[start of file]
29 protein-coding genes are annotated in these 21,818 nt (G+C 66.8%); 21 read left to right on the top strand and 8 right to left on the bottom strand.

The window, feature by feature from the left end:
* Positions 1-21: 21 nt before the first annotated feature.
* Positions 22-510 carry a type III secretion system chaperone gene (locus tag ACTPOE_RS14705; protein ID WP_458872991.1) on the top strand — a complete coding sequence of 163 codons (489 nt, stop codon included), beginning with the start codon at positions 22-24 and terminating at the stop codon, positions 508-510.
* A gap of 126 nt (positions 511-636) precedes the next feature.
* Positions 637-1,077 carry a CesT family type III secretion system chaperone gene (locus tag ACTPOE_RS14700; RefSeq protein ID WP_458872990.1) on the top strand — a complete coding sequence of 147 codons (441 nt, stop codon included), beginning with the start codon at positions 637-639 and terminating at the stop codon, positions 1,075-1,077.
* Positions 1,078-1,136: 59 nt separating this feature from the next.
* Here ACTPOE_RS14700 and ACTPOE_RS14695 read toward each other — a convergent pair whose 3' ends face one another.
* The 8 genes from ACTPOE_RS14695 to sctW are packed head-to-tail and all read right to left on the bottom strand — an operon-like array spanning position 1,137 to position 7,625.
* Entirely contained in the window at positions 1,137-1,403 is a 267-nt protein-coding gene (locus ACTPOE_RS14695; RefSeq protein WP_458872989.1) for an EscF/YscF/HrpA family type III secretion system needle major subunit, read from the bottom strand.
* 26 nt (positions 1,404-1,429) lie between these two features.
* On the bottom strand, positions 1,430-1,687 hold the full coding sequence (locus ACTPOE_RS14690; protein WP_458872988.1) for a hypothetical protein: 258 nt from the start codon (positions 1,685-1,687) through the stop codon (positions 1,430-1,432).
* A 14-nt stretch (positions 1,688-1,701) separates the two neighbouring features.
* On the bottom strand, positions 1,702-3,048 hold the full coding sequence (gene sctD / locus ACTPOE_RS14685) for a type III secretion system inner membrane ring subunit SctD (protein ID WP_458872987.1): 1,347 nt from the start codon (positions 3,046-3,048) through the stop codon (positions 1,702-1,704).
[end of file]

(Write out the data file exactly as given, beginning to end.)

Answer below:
29 protein-coding genes are annotated in these 21,818 nt (G+C 66.8%); 21 read left to right on the top strand and 8 right to left on the bottom strand.

The window, feature by feature from the left end:
* Positions 1-21: 21 nt before the first annotated feature.
* Positions 22-510 carry a type III secretion system chaperone gene (locus tag ACTPOE_RS14705; protein ID WP_458872991.1) on the top strand — a complete coding sequence of 163 codons (489 nt, stop codon included), beginning with the start codon at positions 22-24 and terminating at the stop codon, positions 508-510.
* A gap of 126 nt (positions 511-636) precedes the next feature.
* Positions 637-1,077 carry a CesT family type III secretion system chaperone gene (locus tag ACTPOE_RS14700; RefSeq protein ID WP_458872990.1) on the top strand — a complete coding sequence of 147 codons (441 nt, stop codon included), beginning with the start codon at positions 637-639 and terminating at the stop codon, positions 1,075-1,077.
* Positions 1,078-1,136: 59 nt separating this feature from the next.
* Here ACTPOE_RS14700 and ACTPOE_RS14695 read toward each other — a convergent pair whose 3' ends face one another.
* The 8 genes from ACTPOE_RS14695 to sctW are packed head-to-tail and all read right to left on the bottom strand — an operon-like array spanning position 1,137 to position 7,625.
* Entirely contained in the window at positions 1,137-1,403 is a 267-nt protein-coding gene (locus ACTPOE_RS14695; RefSeq protein WP_458872989.1) for an EscF/YscF/HrpA family type III secretion system needle major subunit, read from the bottom strand.
* 26 nt (positions 1,404-1,429) lie between these two features.
* On the bottom strand, positions 1,430-1,687 hold the full coding sequence (locus ACTPOE_RS14690; protein WP_458872988.1) for a hypothetical protein: 258 nt from the start codon (positions 1,685-1,687) through the stop codon (positions 1,430-1,432).
* A 14-nt stretch (positions 1,688-1,701) separates the two neighbouring features.
* On the bottom strand, positions 1,702-3,048 hold the full coding sequence (gene sctD / locus ACTPOE_RS14685) for a type III secretion system inner membrane ring subunit SctD (protein ID WP_458872987.1): 1,347 nt from the start codon (positions 3,046-3,048) through the stop codon (positions 1,702-1,704).